The major resumed his walk and did not answer.
"Well, not in the immediate vicinity," he admitted. "No; but they passed along the foot-hills, and stole some stock, an' killed three men no later than this evening."
Lawton moved ahead a few steps; then he began to cry, loudly, blubbering, his nerves gone all to shreds. He implored and pleaded and wailed. He hadn't known what he was doing. He had been drunk. They had treated him badly about the beef contract. Stone had gone back on him. The oaths that he sobbed forth were not new to Cairness, but they were very ugly.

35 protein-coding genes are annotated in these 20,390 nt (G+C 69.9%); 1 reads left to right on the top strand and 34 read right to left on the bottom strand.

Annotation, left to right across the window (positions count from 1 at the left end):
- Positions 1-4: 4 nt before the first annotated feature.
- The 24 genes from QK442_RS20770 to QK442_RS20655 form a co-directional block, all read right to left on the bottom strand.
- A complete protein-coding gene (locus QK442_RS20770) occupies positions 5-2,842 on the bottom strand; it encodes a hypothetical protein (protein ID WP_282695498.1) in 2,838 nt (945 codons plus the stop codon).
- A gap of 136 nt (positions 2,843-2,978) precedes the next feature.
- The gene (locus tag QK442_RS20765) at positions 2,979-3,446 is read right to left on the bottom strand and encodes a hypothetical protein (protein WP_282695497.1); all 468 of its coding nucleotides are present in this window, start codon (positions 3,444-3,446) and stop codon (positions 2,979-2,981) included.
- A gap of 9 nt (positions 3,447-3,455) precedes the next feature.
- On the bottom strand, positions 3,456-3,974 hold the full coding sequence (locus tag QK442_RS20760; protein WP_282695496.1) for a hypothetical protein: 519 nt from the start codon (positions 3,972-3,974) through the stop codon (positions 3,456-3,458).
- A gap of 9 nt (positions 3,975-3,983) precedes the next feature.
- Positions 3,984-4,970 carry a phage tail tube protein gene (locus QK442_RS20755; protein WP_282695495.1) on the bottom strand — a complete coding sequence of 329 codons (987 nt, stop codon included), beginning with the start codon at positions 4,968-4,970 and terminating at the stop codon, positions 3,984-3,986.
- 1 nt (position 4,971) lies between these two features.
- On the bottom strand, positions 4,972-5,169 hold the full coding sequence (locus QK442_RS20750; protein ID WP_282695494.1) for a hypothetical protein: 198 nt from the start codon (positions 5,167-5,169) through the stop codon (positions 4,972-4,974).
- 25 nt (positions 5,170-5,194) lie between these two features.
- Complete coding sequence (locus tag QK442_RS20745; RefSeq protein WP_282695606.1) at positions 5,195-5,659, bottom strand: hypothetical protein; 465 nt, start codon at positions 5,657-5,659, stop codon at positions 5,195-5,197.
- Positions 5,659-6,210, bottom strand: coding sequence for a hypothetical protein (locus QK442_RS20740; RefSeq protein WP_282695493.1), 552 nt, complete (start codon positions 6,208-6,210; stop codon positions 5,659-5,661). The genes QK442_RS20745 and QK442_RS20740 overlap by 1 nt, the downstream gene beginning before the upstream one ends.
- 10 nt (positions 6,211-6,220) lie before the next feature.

Cairness assured him that he was not. "It is not my mission on earth to straighten out the territories, heaven be praised. This is purely a personal matter, entirely so. You may call it revenge, if you like. Lawton's in jail all safe, as you know. I got him there, and if he gets out anyway, I'll put him back again on this count."